The Future of the Past in Myanmar: Experimental Evidence

Wednesday, 13 July 2016: 09:30
Location: Hörsaal 34 (Main Building)
Oral Presentation
Roman DAVID, Lingnan University, Hong Kong
Most countries undertaking transitions from authoritarian rules to democracy seek to overcome historical divisions and build a more inclusive society based on reconciliation and trust. They adopt some of transitional justice measures, such as prosecution, amnesty, and truth-telling, to deal with the past. In Myanmar, currently in the early stages of democratic reforms, issues of transitional justice would soon also arise. Given that the military retains considerable political power, the key questions are whether and how the country would deal with an abusive past without compromising prospects for political change. At this moment, however, the general public has not been influenced by imported discourses of international justice. This provides us with a unique opportunity to examine the potential of transitional justice to influence the prospect for social reconciliation at the onset of political transition.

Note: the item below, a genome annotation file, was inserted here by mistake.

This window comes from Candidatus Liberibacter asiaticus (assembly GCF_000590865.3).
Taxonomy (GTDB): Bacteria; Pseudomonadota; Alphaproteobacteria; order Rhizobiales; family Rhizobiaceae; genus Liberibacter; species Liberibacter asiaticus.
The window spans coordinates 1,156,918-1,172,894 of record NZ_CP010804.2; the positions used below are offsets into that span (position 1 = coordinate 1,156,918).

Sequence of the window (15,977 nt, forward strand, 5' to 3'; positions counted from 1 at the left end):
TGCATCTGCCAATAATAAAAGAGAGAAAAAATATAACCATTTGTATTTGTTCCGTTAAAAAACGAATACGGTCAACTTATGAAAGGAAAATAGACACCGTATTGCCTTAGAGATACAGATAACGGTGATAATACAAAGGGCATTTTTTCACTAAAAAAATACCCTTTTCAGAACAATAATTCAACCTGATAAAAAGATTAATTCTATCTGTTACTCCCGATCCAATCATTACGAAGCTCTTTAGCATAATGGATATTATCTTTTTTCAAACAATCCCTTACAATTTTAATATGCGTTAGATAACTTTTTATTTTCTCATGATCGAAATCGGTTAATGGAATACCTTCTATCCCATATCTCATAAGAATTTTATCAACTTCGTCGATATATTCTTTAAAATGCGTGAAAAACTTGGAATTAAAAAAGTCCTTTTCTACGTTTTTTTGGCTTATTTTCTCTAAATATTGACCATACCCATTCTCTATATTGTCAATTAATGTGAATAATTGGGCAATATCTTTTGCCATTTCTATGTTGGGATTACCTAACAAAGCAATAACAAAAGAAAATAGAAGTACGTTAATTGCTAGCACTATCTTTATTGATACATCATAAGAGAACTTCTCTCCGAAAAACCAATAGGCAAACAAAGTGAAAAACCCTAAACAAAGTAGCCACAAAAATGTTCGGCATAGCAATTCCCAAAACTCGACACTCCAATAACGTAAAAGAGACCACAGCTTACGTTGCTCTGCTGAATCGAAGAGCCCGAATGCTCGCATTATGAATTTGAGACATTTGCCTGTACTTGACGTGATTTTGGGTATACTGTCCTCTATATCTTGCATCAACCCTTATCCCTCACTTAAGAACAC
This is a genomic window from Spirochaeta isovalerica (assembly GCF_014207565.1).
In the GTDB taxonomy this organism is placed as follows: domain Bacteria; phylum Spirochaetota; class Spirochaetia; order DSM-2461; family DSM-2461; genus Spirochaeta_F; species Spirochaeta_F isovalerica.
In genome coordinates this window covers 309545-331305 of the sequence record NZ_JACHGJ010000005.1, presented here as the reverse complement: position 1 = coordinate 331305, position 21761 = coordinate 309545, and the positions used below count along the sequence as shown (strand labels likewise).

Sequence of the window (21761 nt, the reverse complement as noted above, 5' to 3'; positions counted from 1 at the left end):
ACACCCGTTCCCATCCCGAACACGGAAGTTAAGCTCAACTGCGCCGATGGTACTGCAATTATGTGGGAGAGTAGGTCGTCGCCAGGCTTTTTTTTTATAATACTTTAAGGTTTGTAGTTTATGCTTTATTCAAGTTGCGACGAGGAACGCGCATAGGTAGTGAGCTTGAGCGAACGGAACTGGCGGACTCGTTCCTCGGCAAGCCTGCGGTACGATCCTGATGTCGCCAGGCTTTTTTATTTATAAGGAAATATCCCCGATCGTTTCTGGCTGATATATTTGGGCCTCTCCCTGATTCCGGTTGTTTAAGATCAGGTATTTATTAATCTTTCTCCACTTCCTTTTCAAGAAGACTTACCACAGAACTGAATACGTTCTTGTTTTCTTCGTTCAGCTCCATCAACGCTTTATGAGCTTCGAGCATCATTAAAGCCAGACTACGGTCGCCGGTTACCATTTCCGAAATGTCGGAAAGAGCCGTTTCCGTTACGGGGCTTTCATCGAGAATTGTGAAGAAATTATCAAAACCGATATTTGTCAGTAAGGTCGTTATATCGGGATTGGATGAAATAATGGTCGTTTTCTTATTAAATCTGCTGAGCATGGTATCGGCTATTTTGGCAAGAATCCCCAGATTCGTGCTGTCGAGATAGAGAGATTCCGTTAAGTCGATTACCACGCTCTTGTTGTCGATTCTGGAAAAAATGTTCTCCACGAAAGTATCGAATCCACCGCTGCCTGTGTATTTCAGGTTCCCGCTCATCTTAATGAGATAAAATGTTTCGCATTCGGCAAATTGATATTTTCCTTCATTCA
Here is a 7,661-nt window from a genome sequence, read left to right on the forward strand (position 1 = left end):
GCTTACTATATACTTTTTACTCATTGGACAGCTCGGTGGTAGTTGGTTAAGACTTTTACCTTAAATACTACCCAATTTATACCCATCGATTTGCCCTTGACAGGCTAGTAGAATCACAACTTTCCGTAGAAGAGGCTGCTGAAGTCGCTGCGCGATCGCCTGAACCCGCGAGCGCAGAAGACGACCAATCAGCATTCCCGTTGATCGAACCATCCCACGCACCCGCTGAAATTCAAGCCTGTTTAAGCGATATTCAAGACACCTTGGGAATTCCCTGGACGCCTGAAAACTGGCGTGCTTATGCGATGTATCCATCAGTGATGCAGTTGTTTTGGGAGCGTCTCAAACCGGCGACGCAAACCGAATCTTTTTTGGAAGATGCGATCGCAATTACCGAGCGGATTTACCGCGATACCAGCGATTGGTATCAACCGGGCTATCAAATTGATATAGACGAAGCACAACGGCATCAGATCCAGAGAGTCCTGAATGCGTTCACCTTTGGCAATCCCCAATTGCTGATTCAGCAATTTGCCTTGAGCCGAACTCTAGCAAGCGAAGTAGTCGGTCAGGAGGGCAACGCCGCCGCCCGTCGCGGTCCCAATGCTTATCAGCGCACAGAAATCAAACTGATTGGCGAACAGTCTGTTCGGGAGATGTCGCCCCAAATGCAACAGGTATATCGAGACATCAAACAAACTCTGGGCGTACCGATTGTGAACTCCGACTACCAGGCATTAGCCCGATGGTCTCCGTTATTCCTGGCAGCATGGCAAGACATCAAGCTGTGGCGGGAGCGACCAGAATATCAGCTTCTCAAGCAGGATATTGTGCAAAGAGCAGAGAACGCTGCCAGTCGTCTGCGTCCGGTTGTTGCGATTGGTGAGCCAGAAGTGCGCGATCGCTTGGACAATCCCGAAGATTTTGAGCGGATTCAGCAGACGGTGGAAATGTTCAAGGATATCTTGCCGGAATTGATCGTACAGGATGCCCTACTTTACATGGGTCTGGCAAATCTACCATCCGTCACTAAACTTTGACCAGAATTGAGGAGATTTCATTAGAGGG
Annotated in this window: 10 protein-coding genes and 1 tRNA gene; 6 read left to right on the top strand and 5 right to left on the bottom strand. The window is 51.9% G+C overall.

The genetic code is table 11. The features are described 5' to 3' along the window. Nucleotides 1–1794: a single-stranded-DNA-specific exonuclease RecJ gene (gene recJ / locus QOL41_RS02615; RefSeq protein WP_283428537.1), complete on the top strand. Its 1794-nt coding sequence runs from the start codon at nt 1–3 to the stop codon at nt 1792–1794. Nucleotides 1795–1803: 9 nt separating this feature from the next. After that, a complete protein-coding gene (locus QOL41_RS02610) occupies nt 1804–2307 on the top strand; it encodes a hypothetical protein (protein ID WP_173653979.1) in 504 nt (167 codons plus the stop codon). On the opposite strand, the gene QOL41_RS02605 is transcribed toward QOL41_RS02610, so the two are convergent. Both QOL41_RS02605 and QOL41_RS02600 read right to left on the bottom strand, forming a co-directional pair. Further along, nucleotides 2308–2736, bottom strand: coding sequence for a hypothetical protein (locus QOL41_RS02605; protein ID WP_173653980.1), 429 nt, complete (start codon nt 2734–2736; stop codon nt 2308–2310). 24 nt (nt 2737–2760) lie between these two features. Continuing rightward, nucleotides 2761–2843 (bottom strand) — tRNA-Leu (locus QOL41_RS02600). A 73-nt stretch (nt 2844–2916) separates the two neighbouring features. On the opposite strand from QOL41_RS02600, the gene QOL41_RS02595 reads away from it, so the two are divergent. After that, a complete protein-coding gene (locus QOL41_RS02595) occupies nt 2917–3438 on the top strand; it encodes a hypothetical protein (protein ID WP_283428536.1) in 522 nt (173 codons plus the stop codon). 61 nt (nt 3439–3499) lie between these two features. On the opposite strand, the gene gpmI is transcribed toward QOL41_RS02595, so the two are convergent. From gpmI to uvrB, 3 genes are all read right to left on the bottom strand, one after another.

The paper examines the prospect for transitional justice in Myanmar. It is based on the experimental design, which manipulated four transitional justice interventions against their absence in a 2x2x2x2 factorial design. The experiment was embedded in a representative survey of 1600 members of the general public in two major provinces and three ethnic states in Myanmar. The paper will provide us with the analysis of results about one of the most important topics of transitional justice in general and in the Myanmar’s democratization in particular.